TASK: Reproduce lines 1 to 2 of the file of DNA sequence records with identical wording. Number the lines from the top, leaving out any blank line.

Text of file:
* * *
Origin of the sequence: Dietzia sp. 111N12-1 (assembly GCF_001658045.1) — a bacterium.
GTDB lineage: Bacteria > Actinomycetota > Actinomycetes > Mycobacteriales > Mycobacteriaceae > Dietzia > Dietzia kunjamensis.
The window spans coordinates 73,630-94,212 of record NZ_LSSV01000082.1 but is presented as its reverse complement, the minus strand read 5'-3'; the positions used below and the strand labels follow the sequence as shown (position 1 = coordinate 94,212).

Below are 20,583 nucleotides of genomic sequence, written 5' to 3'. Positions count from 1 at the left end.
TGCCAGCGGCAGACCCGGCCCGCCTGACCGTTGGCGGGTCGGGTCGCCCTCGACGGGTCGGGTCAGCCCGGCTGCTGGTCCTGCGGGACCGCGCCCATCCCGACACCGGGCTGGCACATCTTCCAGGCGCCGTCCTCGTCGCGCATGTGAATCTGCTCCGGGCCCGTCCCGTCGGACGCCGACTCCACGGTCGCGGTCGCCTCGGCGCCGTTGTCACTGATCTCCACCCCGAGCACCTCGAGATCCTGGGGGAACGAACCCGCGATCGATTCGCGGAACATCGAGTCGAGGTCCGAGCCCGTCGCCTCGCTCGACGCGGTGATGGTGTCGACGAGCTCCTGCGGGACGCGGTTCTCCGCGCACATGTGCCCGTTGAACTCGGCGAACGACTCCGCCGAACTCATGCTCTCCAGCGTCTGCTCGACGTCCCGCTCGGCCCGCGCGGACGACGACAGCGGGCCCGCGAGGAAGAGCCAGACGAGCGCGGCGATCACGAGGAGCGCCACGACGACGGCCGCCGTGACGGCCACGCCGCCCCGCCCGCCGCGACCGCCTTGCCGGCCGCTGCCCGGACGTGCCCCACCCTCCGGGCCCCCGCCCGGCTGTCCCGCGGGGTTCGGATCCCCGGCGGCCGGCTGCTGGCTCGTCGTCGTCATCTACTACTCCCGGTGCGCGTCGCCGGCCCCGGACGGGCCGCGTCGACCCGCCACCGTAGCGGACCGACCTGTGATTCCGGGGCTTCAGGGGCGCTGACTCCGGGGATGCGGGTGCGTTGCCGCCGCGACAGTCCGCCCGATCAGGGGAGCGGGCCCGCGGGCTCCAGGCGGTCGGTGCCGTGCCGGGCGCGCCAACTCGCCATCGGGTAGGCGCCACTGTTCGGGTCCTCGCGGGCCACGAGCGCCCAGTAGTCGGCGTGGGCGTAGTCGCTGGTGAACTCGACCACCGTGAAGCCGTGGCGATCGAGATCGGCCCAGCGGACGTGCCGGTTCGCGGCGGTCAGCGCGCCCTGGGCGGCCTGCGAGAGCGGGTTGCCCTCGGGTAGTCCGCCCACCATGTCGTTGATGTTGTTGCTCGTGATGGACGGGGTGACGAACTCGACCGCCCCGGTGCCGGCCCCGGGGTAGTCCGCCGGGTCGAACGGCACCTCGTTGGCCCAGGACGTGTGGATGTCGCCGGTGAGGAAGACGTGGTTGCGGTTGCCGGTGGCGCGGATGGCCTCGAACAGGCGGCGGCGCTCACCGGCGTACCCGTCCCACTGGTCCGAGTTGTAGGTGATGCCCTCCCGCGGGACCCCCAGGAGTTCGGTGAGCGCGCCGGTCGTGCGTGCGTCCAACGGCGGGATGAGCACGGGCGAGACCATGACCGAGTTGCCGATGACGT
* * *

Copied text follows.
Origin of the sequence: Dietzia sp. 111N12-1 (assembly GCF_001658045.1) — a bacterium.
GTDB lineage: Bacteria > Actinomycetota > Actinomycetes > Mycobacteriales > Mycobacteriaceae > Dietzia > Dietzia kunjamensis.